I recently came across an article, Writing a Primitive Debugger. It goes through what a debugger does and the basics of how one functions. I was reminded of a debugger I created for Rhomobile’s Rhodes applications.
There are some key differences between the two. As mentioned in the linked article, a debugger needs a few basic functions to be useful. My goal was to have a useful debugger that could stop at a breakpoint, inspect variables, and execute arbitrary Ruby commands. I had read an article about using GDB to debug Ruby and started initially with that approach. At this point, I really wasn’t writing a debugger but a UI for GDB and Ruby. This worked great when running on the iPhone simulator which runs as a process on the local machine, but did not work on mobile devices or any other platform other than the iPhone simulator.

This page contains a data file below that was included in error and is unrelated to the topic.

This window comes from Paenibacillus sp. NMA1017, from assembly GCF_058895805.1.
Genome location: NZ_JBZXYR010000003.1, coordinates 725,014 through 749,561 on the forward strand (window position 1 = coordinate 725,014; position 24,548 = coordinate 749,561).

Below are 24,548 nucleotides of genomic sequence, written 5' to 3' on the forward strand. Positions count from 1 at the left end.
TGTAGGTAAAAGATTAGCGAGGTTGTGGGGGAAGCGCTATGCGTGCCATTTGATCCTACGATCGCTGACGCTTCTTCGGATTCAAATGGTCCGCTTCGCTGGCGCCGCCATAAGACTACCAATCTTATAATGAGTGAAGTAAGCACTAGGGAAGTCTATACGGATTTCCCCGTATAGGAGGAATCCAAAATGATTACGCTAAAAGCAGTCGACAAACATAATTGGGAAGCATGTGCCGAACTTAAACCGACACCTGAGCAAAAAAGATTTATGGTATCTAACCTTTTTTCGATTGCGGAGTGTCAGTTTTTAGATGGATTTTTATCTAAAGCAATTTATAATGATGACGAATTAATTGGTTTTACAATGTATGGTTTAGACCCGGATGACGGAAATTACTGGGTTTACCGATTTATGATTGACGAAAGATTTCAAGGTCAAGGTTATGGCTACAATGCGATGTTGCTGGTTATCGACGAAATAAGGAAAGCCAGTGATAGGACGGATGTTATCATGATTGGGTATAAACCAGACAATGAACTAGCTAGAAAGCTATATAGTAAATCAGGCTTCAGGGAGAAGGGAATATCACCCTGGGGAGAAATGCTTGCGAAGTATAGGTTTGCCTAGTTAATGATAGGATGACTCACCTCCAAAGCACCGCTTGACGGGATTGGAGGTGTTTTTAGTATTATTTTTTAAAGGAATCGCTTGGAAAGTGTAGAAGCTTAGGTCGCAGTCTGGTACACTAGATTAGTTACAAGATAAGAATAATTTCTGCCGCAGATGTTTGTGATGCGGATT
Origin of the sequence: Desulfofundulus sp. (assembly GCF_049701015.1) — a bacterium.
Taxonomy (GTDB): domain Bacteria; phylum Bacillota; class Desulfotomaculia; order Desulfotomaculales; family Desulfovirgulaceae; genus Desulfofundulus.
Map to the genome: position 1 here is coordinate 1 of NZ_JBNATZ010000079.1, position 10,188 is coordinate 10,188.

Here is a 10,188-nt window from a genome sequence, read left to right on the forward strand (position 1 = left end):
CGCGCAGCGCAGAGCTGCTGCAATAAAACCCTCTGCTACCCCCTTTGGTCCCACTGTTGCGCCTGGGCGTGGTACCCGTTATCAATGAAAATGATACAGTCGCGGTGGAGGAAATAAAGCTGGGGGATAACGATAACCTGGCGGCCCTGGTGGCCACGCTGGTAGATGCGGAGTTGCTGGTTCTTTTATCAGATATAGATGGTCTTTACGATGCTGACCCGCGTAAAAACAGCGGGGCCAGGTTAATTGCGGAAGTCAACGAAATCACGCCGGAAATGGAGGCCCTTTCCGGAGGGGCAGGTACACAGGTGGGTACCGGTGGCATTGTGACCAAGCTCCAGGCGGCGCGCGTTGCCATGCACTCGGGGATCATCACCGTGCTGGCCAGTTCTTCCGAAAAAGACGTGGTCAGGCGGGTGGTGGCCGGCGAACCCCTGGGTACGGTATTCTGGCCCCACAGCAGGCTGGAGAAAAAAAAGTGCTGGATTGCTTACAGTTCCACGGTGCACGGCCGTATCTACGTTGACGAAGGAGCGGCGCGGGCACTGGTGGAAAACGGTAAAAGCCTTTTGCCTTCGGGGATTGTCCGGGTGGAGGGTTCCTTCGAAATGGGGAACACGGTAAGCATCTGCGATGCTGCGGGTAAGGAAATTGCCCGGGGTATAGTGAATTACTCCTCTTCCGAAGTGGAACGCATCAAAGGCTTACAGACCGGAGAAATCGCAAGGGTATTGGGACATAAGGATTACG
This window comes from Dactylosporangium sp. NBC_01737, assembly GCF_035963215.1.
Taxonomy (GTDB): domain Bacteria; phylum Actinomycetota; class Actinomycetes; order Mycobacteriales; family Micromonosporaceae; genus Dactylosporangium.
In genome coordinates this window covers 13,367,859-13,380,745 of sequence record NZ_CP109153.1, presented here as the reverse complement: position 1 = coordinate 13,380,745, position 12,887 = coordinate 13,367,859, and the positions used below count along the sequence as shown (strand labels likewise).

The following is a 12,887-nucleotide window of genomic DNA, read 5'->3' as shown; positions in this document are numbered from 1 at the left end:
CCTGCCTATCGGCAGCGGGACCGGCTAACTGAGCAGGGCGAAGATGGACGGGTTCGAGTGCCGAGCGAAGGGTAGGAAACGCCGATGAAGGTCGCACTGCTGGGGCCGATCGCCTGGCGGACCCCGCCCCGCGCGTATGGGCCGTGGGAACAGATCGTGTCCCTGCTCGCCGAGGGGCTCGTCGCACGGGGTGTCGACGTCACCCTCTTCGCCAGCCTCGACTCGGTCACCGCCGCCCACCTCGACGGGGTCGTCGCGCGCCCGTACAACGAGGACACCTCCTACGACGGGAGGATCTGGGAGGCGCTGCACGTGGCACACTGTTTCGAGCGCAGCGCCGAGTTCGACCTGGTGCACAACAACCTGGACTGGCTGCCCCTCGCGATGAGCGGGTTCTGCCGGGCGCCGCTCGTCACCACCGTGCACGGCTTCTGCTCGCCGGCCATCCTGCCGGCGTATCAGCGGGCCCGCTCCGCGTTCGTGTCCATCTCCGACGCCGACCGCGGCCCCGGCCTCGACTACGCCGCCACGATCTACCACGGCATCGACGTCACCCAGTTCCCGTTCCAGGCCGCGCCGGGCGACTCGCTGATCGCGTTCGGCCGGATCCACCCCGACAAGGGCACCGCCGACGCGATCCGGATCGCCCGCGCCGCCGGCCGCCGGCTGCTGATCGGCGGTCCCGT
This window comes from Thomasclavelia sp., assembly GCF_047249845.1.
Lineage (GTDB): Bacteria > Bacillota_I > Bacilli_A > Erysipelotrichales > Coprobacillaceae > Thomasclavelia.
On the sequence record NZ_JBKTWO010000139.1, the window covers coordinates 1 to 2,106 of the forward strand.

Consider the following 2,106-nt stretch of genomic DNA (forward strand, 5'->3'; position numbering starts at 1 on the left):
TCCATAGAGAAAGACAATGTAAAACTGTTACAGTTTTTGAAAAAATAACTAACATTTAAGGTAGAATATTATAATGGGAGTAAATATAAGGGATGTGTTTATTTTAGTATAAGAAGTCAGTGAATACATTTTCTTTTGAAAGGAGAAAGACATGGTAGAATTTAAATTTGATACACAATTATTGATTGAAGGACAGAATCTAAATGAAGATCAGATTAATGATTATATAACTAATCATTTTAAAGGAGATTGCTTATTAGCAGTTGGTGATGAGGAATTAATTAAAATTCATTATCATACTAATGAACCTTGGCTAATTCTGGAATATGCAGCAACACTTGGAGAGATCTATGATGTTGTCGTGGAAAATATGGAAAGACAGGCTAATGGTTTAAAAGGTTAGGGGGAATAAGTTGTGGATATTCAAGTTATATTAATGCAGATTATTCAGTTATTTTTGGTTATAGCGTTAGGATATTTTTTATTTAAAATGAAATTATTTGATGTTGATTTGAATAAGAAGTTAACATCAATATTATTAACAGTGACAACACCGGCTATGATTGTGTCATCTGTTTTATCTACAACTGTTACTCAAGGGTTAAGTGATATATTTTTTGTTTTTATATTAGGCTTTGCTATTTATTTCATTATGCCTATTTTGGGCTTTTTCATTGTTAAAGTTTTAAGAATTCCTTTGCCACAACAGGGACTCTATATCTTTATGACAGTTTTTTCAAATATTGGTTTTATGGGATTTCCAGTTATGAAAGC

My approach to this was to work at a little higher level. One interesting feature I had come across in Ruby is set_trace_func. When set, the execution steps of the Ruby VM also trigger your trace function. While this does significantly slow the program down, it allows you to accomplish nearly everything you need to do for a debugger. I adapted this to allow debugging of the application via a TCP connection. I may go into detail later, but you can see the original code that I wrote for this here. It has since been expanded to the full debugger that is being used today, adding complexity and integration with an existing IDE.